Jonas''s world is perfect. Everything is under control. There is no war or fear of pain. There are no choices. Every person is assigned a role in the community. When Jonas turns 12 he is singled out to receive special training from The Giver. The Giver alone holds the memories of the true pain and pleasure of life. Now, it is time for Jonas to receive the truth. There is no turning back.

From the Jacket

"A powerful and provacative novel."
-- The New York Times

About the Author

Lois Lowry is a multi-award-winning author who has written many popular books. She lives in Cambridge, Massachusetts. She is the author of the popular Anastasia Krupnik books and was the recipient of the Newbery Medal for Number the Stars and for The Giver.

Editorial Reviews

"A powerful and provacative novel."
-- The New York Times

Bookclub Guide

1. In The Giver, each family has two parents, a son, and a daughter. The relationships are not biological but are developed through observation and a careful handling of personality. In our own society, the makeup of family is under discussion. How are families defined? Are families the foundations of a society, or are they continually open for new definitions?

2. In Jonas's community, every person and his or her experience are precisely the same. The climate is controlled, and competition has been eliminated in favor of a community in which everyone works only for the common good. What advantages might "Sameness" yield for contemporary communities? Is the loss of diversity worthwhile?

3. Underneath the placid calm of Jonas's society lies a very orderly and inexorable system of euthanasia, practiced on the very young who do not conform, the elderly, and those whose errors threaten the stability of the community. What are the disadvantages and benefits of a community that accepts such a vision of euthanasia?

4. Why is the relationship between Jonas and The Giver dangerous, and what does this danger suggest about the nature of love?

5. The ending of The Giver may be interpreted in two very different ways. Perhaps Jonas is remembering his Christmas memory-one of the most beautiful that The Giver transmitted to him-as he and Gabriel are freezing to death, falling into a dreamlike coma in the snow. Or perhaps Jonas does hear music and, with his special vision, is able to perceive the warm house where people are waiting to greet him. In her acceptance speech for the Newbery Medal, Lois Lowry mentioned both possibilities but would not choose one as correct. What evidence supports each interpretation?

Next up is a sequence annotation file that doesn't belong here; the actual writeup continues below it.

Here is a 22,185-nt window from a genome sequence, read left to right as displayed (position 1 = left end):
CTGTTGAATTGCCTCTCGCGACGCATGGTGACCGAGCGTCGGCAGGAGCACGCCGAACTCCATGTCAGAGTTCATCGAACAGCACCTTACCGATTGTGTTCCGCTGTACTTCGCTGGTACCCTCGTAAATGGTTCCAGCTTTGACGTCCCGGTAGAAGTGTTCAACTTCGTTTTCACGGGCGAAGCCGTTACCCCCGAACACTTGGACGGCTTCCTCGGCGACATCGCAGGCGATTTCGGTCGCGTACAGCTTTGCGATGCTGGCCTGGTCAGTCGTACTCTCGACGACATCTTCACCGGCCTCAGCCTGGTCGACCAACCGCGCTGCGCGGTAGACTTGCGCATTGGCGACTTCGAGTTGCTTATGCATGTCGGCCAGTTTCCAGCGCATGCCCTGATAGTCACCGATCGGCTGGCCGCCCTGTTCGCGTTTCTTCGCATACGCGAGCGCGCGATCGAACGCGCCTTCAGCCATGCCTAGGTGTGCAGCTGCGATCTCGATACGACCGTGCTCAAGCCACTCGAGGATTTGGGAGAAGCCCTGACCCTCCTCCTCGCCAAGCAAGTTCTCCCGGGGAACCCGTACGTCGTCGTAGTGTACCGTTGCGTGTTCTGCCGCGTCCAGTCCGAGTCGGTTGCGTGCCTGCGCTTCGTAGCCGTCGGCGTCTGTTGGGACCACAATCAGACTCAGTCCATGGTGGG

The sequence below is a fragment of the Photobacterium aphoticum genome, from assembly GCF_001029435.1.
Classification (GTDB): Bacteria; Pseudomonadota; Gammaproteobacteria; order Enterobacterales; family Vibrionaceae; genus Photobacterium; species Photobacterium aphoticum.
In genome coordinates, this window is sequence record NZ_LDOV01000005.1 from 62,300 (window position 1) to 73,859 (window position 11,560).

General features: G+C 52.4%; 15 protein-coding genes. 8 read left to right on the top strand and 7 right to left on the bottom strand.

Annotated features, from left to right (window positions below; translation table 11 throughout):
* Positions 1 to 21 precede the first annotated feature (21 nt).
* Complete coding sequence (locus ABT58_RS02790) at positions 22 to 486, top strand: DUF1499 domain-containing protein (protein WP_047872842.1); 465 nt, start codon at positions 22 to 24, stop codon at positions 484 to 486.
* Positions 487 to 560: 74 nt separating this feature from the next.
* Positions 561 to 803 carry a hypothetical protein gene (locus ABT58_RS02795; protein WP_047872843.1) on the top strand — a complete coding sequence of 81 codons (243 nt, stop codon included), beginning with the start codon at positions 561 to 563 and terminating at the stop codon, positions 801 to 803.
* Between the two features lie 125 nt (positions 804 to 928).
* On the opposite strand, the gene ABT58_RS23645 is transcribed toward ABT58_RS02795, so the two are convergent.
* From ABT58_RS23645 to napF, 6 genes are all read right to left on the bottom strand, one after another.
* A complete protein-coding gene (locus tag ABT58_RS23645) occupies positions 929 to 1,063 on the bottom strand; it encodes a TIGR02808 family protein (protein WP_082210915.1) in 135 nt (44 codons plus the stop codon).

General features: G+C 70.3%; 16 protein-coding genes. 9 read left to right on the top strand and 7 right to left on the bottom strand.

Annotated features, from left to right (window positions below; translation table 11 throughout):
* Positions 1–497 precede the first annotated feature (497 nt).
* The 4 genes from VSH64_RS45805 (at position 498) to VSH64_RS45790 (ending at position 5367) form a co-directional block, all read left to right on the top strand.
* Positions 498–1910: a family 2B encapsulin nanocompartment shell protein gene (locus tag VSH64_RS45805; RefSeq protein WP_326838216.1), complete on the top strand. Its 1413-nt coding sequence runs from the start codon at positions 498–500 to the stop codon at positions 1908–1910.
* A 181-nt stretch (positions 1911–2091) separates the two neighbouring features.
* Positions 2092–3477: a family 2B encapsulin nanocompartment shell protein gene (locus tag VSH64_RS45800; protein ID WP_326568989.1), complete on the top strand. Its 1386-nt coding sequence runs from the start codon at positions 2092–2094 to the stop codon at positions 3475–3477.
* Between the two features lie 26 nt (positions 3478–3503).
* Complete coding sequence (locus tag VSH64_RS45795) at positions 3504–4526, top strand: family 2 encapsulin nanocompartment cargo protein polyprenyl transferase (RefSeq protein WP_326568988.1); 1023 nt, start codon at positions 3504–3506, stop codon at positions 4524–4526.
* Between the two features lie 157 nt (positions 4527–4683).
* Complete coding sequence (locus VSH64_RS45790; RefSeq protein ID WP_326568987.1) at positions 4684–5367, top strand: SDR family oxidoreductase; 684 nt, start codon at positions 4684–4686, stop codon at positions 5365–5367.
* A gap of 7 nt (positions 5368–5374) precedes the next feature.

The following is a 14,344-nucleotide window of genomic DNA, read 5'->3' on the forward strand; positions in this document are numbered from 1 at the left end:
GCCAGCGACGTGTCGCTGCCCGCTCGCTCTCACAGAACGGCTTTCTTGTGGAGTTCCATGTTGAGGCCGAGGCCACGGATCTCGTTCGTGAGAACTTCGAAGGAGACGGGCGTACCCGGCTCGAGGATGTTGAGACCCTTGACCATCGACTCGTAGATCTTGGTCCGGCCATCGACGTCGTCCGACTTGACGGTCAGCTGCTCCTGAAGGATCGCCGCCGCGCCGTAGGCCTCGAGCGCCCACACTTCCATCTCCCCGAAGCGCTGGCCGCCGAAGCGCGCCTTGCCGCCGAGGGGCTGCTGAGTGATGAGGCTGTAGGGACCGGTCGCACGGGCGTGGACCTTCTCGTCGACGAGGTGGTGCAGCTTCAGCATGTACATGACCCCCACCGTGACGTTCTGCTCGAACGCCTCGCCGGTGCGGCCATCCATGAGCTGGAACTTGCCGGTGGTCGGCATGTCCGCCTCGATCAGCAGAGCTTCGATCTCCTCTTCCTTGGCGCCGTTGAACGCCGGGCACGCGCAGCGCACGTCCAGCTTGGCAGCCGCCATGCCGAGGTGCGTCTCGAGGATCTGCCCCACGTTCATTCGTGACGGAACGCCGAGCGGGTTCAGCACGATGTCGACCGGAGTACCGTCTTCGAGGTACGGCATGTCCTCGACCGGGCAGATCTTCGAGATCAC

6. There are groups in the United States today that actively seek to maintain an identity outside the mainstream culture: the Amish, the Mennonites, Native American tribes, and the Hasidic Jewish community. What benefits do these groups expect from defining themselves as "other"? What are the disadvantages? How does the mainstream culture put pressure on such groups?

7. Lois Lowry helps create an alternate world by having the community use words in a special way. Though that world stresses what it calls "precision of language," in fact it is built upon language that is not precise but deliberately clouds meaning. What is the danger of such misleading language?

8. Examine the ways in which Jonas's community uses euphemism to distance itself from the reality of "Release." How does our own society use euphemism to distance us from such realities as aging and death, bodily functions, and political activities? What are the benefits and disadvantages of such uses of language?

Prepared by Gary D. Schmidt, Department of English, Calvin College

Appropriate for ages: 13 - 17